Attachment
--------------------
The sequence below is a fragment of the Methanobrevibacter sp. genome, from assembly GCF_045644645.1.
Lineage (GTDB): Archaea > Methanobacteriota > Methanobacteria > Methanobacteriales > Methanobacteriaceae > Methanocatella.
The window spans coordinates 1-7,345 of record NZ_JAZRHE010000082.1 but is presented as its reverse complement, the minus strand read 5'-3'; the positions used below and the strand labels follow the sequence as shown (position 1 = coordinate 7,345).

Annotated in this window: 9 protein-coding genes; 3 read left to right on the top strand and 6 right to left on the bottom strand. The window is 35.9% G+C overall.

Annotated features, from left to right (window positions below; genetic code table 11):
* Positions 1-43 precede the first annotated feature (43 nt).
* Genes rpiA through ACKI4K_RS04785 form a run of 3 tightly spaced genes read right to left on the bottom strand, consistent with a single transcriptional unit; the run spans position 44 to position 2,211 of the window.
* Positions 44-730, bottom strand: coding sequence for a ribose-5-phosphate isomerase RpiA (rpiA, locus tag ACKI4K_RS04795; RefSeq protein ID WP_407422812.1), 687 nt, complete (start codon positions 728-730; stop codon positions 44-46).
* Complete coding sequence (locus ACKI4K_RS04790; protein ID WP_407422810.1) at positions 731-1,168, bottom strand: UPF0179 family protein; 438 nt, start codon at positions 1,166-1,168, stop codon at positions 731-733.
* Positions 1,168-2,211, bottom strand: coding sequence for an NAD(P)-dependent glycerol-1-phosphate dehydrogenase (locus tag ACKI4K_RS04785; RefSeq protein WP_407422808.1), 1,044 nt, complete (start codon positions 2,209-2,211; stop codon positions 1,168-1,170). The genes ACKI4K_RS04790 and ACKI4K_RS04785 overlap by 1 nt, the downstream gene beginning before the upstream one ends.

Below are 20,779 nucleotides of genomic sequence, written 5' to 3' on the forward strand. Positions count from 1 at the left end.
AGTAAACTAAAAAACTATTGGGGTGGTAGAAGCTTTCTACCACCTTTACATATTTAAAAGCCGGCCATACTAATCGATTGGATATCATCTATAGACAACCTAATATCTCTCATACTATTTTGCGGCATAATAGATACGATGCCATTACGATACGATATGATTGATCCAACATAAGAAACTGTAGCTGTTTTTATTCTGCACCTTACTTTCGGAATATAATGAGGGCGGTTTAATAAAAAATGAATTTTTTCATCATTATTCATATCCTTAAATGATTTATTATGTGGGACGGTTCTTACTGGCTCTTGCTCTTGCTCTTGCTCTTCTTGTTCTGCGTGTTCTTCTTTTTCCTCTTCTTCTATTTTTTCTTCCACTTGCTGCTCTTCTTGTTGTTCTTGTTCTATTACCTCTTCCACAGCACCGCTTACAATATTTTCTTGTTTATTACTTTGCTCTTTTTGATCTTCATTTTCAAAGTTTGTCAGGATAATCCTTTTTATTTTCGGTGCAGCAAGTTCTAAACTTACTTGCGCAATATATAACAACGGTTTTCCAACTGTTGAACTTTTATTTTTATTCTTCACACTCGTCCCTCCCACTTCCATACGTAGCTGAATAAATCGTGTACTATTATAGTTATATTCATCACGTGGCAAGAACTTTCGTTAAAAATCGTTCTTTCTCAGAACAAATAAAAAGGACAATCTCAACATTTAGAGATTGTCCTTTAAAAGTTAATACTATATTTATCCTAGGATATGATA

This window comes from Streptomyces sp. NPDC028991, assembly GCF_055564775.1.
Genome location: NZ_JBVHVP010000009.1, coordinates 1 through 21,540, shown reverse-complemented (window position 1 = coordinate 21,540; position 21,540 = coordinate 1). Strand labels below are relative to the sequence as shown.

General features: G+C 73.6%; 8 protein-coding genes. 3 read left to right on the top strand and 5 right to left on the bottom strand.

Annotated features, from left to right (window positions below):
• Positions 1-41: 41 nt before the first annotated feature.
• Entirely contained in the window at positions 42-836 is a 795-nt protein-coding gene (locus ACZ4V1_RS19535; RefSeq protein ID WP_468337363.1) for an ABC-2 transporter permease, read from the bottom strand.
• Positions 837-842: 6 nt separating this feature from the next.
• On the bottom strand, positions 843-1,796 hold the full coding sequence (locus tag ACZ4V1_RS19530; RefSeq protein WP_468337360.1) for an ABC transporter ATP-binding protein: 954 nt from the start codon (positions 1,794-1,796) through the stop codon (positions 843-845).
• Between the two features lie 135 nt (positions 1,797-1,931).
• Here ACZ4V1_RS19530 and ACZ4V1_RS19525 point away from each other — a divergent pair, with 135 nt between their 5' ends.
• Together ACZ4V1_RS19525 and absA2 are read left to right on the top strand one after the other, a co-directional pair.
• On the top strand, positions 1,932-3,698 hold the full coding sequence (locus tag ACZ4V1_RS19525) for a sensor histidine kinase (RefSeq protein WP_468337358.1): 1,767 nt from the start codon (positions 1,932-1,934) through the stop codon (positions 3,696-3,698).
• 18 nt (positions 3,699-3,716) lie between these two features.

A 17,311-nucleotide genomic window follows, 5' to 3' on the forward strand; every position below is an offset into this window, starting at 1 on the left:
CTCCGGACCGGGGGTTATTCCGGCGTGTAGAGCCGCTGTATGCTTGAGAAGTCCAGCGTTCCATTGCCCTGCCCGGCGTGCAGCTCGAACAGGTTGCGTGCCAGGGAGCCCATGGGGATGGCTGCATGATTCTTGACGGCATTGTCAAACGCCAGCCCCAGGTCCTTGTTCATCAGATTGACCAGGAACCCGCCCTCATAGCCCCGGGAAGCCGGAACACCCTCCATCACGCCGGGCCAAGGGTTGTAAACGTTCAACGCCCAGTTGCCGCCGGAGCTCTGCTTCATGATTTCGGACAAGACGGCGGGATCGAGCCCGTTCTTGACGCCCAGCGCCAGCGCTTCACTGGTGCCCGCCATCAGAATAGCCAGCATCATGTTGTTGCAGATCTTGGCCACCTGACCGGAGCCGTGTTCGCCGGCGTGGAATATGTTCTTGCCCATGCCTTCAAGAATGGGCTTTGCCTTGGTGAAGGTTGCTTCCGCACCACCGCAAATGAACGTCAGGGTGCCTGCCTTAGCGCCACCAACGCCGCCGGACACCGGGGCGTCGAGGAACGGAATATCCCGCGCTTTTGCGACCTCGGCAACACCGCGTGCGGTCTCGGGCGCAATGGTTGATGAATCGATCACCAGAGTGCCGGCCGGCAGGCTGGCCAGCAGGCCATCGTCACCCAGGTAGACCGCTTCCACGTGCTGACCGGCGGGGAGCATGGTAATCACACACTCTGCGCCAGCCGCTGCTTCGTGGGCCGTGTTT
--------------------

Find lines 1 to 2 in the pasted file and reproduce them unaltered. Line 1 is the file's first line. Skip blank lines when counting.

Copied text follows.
The sequence below is a fragment of the Methanobrevibacter sp. genome, from assembly GCF_045644645.1.
Lineage (GTDB): Archaea > Methanobacteriota > Methanobacteria > Methanobacteriales > Methanobacteriaceae > Methanocatella.